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New approaches to study the architecture and dynamics of the sealing zone in osteoclasts

Abstract : Bone is a complex biological environment, and a living tissue under constant renewal throughout life. Its remodeling process is orchestrated by three different cell types: osteoblasts, osteoclasts and osteocytes. While osteoblasts are in charge of the generation of new bone matrix, the main function of osteoclasts is to degrade it, and both activities are under the regulation of osteocytes. In order to efficiently dissolute both mineralized and organic bone components, osteoclasts compartmentalize their plasma membrane to create a resorption microenvironment. The ruffled border is the site of extensive vesicular trafficking, and the sealing zone confines the digestion site. The sealing zone has been identified in the late 80s as a dense actin structure, then in the late 2000s as composed of seemingly podosomal subunits. However, little is still known about the precise inner organization of this specific cytoskeletal arrangement. This study proposed the first quantitative nanoscale characterization of the sealing zone in human osteoclasts. It benefited from state-of-the-art super-resolution microscopy, compatible with observation of both fixed and live samples on bone. Hence, it also yielded the first assessment of the internal dynamics of single actin cores within the sealing zone. It provided the precise in-plane localization of major actin-binding proteins associated with the sealing zone. In addition, it evaluated the 3D distribution of the same proteins in the podosome belt, counterpart of the sealing zone on glass substrates. In contrast to podosomes, the mechanical properties of the sealing zone have been but poorly investigated. Thus, this work also aimed at developing a new traction force microscopy environment, allowing for 3D characterization of forces thanks to a 3D nanoscopy technique. The acute sensitivity of the observation method implied challenging technological requirements, the feasibility of which have been explored. Even if this project was not successfully achieved, it helped identifying key information in order to raise technological bolts in the future. In addition, micro- and nanotechnological resources have been applied to the development of new substrates to assess topography sensing at the nanoscale. Indeed, micron-sized lines presenting nanoscale heights were directly shaped on glass coverslips thanks to photolithography and chemical etching, and their characterization was carried out with atomic force microscopy. [...]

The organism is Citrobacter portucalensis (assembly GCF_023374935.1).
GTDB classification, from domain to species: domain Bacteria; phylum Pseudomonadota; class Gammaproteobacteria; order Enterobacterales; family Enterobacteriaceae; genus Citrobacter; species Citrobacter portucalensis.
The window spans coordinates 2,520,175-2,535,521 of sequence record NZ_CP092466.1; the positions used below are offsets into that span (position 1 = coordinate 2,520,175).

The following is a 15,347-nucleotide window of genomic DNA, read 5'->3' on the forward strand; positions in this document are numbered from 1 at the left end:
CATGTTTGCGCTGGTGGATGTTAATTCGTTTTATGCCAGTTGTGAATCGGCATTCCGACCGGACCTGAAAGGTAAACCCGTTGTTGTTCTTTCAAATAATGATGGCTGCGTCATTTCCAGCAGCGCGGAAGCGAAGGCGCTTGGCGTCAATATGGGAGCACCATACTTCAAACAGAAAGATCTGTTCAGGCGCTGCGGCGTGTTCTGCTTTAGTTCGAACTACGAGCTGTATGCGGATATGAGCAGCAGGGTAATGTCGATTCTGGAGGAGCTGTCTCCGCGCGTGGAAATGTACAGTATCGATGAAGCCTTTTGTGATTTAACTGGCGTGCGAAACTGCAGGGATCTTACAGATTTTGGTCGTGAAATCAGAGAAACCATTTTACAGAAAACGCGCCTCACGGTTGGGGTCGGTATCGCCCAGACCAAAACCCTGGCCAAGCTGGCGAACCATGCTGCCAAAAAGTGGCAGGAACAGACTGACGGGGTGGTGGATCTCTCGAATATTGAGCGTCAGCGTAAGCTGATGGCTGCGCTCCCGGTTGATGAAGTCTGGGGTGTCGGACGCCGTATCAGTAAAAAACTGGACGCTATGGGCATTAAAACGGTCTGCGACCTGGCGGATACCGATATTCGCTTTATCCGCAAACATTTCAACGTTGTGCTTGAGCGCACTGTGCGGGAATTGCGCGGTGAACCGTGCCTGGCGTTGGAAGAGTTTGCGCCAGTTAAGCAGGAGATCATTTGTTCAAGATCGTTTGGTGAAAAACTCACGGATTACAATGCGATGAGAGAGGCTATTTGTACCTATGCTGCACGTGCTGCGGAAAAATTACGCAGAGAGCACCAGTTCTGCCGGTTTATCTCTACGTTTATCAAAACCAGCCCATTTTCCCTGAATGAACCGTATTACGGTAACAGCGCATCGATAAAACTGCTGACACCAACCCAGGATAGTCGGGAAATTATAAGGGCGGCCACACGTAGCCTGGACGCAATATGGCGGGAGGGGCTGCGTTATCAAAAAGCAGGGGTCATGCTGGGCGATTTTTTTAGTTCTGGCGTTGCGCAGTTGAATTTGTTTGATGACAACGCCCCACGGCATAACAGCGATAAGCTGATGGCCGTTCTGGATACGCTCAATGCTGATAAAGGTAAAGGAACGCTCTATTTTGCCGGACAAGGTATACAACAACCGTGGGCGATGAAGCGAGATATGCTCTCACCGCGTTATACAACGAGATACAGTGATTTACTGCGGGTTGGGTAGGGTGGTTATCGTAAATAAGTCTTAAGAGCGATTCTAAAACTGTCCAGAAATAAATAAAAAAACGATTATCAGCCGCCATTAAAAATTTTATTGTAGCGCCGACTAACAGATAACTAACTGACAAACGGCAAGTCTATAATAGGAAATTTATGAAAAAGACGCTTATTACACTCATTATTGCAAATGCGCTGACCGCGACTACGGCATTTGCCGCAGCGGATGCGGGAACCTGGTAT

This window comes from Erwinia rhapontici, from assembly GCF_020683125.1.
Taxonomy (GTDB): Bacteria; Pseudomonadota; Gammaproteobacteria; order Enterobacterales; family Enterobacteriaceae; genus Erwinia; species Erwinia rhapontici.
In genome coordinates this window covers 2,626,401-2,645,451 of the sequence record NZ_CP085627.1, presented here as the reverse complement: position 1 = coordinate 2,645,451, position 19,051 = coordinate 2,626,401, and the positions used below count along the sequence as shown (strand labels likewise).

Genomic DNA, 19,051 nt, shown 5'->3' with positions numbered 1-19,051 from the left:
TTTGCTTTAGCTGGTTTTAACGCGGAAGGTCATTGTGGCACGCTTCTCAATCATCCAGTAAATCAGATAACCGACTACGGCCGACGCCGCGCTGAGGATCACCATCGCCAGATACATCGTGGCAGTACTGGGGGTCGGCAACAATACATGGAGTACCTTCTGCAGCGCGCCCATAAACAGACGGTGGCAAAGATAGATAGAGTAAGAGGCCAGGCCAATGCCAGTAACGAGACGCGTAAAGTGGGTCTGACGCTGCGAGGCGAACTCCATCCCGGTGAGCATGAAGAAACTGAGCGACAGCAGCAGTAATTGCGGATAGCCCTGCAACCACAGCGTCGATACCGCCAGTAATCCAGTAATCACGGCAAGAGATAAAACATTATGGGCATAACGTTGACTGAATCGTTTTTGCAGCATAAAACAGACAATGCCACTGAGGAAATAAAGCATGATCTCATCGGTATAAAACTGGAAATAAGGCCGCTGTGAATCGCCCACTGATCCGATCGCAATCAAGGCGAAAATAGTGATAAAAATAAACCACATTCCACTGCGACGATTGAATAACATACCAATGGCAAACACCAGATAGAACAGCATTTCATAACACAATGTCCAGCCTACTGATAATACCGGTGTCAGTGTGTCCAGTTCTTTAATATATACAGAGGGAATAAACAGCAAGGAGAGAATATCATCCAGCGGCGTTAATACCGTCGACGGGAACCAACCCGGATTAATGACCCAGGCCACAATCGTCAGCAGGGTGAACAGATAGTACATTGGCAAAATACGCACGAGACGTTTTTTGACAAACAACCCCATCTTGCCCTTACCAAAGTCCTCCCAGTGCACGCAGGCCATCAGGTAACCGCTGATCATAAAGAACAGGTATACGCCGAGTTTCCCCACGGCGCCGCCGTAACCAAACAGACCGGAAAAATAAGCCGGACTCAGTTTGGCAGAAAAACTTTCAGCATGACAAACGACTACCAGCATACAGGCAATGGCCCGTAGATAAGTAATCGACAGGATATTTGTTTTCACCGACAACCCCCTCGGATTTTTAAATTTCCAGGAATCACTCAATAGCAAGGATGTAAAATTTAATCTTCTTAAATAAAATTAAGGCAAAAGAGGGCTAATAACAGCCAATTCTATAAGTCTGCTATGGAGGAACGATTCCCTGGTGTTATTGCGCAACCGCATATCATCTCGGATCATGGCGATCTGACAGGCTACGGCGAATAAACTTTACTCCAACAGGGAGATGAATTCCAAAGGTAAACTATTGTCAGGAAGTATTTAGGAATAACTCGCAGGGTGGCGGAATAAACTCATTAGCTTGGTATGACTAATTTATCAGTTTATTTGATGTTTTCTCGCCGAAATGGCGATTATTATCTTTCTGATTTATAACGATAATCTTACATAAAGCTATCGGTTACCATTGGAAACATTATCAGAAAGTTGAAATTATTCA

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Submitted on : Monday, January 11, 2021 - 2:15:14 PM
Last modification on : Monday, April 4, 2022 - 3:24:38 PM


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  • HAL Id : tel-02535262, version 2


Marion Portes. New approaches to study the architecture and dynamics of the sealing zone in osteoclasts. Biochemistry, Molecular Biology. Université Paul Sabatier - Toulouse III, 2019. English. ⟨NNT : 2019TOU30294⟩. ⟨tel-02535262v2⟩



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